“Ideal chip for wearables” claims Dialog, for Bluetooth Smart IC

April 07, 2015 // By Graham Prophet
Dialog Semiconductor has designed what it terms the first Bluetooth Smart “Wearable-on-Chip” Wearables is the fastest-growing sector of the Bluetooth Smart market, the company says, and the configuration of the DA14680 SmartBond chip focusses on power saving and power management.

The IC integrates all the functions needed to create high performance wearable products with longest battery life. DA14680 includes the functionality to create a fully hosted wearable computing product, with an ARM Cortex-M0 core. It features flexible processing power, flash memory for virtually unlimited execution space, dedicated circuitry for sensor control, analogue and digital peripherals optimised for wearable products, and an advanced power management unit. DA14680 eliminates several external chips from wearable product design, Dialog says, allowing smaller form factors, lower system cost and lowest power consumption.

DA14680’s ultra-low power 30 µA/MHz ARM Cortex-M0 application processor will run at a clock frequency of up to 96 MHz. Security features include a dedicated hardware crypto engine with elliptic curve cryptology (ECC), delivering end-to-end banking-level encryption, ensuring personal data security. The device integrates 8 Mbit flash memory, audio support with PDM and I ²S/PCM interfaces, two separate I ²C and SPI buses, three white LED drivers, a temperature sensor, multi-channel DMA, and an 8-channel, 10-bit ADC. Intelligent power management, including system power rails and a Li-ion/LiPo battery charger and fuel gauge are also on-chip. These replace what would otherwise require separate ICs, the company contends. Multiple power rails allow control and isolation of multiple sensors, and the chip directly handles digital microphones, which are now the standard in wearable designs, Dialog comments.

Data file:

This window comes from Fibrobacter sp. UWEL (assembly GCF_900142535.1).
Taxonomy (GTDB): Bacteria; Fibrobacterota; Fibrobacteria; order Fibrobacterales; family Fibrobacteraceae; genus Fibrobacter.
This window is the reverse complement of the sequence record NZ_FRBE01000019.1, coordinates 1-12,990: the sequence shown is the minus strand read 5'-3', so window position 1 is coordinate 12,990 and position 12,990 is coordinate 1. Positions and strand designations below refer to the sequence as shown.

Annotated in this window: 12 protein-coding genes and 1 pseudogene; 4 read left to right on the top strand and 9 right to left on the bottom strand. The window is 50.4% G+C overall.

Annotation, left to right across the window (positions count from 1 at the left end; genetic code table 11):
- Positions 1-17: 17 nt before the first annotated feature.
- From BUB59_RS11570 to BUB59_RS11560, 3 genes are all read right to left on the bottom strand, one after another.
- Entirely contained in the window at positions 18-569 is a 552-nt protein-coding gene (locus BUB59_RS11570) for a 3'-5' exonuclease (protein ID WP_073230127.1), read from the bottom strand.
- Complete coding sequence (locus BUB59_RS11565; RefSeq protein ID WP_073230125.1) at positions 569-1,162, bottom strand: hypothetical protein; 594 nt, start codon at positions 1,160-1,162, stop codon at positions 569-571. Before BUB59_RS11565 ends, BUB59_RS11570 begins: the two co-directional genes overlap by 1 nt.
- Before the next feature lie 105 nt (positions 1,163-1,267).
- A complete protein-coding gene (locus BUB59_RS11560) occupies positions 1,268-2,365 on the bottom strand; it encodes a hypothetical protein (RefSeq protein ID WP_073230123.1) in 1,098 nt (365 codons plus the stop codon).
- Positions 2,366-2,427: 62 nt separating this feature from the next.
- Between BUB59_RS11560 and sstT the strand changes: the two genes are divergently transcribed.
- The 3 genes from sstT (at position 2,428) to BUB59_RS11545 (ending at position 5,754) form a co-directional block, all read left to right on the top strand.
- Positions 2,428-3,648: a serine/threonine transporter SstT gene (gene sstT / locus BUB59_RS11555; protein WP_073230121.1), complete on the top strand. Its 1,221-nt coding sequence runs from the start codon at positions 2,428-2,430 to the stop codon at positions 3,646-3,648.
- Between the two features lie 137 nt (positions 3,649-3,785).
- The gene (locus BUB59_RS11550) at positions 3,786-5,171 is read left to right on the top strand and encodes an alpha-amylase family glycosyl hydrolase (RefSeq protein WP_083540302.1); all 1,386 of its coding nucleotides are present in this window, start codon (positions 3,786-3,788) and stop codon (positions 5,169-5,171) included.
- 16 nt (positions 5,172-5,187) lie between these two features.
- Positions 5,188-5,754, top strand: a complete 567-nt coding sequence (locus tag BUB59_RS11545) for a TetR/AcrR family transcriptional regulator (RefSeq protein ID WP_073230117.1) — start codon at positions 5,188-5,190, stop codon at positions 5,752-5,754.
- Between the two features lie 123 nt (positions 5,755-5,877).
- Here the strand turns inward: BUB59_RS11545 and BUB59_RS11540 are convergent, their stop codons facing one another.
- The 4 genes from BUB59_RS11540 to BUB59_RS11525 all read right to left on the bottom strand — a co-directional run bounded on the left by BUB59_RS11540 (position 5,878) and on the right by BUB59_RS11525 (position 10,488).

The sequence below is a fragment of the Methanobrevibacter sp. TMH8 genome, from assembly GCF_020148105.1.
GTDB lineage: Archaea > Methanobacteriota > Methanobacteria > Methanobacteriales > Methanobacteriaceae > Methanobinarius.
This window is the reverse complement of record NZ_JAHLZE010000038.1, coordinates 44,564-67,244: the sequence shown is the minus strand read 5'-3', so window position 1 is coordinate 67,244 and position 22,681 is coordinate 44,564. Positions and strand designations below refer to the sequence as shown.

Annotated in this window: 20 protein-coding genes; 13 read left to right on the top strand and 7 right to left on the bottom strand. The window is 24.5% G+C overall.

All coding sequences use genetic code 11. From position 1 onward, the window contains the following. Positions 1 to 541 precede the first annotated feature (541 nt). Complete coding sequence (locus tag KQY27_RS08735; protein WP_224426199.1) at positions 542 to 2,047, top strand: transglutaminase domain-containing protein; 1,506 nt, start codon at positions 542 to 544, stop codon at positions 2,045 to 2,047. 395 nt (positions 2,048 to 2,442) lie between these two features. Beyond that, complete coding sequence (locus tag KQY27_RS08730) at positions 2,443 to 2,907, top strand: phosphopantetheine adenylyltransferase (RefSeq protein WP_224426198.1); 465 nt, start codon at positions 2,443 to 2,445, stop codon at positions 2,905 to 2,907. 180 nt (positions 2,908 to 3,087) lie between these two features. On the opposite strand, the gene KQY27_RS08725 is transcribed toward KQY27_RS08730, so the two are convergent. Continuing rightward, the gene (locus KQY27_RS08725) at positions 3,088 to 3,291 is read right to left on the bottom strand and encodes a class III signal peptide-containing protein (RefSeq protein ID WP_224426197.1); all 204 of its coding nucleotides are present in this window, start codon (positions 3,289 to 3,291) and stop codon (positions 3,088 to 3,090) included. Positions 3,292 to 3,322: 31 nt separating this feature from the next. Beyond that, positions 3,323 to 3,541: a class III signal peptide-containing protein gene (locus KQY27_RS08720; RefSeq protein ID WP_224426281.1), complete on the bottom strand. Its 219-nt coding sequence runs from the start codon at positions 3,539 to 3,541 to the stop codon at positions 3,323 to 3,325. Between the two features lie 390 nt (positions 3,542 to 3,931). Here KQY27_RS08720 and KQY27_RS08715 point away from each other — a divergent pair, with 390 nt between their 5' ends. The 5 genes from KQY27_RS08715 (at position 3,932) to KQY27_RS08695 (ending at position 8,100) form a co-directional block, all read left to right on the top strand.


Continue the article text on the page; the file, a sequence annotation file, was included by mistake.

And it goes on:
Although not having sensor fabrication in-house, Dialog says it addresses all of the key aspects of wearable design; RF, application processing with the resources to “pre-digest” data, and sensor fusion. Running the M0 core at up to 96 MHz gives the power to handle arrays of sensors; the DA14680 is also a suitable choice for smart-home designs. Dialog sees the M0 core, in a low-power low-leakage technology, but run at the higher clock rate, as the optimum choice of processor at present, “but that might change in a few years,” a spokesman commented. The offering will be